Peptidergic signaling controls the dynamics of sickness behavior in Caenorhabditis elegans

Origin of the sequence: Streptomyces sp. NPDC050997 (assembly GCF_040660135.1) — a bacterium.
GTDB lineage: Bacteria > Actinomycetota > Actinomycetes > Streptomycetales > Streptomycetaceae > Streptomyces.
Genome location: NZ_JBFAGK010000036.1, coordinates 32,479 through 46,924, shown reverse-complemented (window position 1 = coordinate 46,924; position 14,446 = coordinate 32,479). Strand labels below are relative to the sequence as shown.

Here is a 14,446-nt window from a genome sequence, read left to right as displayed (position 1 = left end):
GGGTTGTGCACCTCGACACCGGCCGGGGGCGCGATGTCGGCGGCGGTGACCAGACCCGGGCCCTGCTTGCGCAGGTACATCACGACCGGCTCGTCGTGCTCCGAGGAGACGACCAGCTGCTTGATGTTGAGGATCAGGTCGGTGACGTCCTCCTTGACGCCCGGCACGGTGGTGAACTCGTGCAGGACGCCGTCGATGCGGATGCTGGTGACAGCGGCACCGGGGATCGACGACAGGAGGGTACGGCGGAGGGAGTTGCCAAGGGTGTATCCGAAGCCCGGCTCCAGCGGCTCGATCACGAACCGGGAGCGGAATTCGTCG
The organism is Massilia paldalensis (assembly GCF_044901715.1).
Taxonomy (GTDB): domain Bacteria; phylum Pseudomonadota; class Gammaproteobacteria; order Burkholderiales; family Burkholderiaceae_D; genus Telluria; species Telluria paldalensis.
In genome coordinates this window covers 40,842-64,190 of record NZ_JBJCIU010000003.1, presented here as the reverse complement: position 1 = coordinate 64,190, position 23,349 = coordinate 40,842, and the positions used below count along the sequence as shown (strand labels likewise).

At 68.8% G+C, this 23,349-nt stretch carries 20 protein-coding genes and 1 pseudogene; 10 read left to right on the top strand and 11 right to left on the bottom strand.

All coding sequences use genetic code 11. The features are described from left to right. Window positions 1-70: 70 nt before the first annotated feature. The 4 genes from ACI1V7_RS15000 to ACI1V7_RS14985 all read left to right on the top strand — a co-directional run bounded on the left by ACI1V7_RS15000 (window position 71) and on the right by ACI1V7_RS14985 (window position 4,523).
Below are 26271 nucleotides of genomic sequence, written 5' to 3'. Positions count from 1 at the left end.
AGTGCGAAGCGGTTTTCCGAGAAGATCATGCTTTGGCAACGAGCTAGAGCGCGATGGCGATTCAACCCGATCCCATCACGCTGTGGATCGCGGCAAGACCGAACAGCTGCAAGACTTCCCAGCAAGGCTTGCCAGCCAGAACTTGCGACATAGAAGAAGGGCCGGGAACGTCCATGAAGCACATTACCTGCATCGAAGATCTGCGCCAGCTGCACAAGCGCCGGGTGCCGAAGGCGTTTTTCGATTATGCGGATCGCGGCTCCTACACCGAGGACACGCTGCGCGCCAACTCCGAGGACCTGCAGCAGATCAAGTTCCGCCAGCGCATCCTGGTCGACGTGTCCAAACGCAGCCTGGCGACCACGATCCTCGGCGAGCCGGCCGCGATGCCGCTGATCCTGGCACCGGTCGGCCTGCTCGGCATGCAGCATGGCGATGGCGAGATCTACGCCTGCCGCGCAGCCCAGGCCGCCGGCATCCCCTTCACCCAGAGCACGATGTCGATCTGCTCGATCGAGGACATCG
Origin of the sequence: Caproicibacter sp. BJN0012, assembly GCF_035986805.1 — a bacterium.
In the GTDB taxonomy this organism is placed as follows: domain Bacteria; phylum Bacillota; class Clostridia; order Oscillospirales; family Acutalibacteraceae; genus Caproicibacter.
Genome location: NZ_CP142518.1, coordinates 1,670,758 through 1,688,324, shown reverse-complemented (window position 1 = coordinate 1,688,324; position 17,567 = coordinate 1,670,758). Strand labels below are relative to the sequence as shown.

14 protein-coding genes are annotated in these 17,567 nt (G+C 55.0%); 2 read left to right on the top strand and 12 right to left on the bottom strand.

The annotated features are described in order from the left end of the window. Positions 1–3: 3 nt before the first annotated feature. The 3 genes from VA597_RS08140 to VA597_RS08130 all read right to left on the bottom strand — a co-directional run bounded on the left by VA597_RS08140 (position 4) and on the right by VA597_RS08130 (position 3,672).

Pathogenic infection elicits sickness behaviors that promote recovery and survival of the host. For example, following infection with the pathogenic bacterium Pseudomonas aeruginosa PA14, the nematode Caenorhabditis elegans modifies its sensory preferences to avoid the pathogen. Here we identify antagonistic neuromodulatory circuits that shape this sickness behavior. Using an unbiased cell-directed neuropeptide screen, we show that AVK neurons upregulate and release FMRFamide-like FLP-1 neuropeptides during infection to drive pathogen avoidance. Manipulations that increase or decrease AVK signaling accelerate or delay pathogen avoidance, respectively, implicating AVK in the dynamics of sickness behavior. FLP-1 neuropeptides act via the G-protein-coupled receptor DMSR-7 in RIM/RIC neurons to reduce tyraminergic/octopaminergic signaling that opposes pathogen avoidance. RIM/RIC neurons relay parallel signals from neuropeptides and the cytokine TGF-β that represent internal and external regulators of pathogen avoidance. Our results demonstrate that antagonism between neuromodulatory systems results in slow, graded transitions between alternative behavioral states.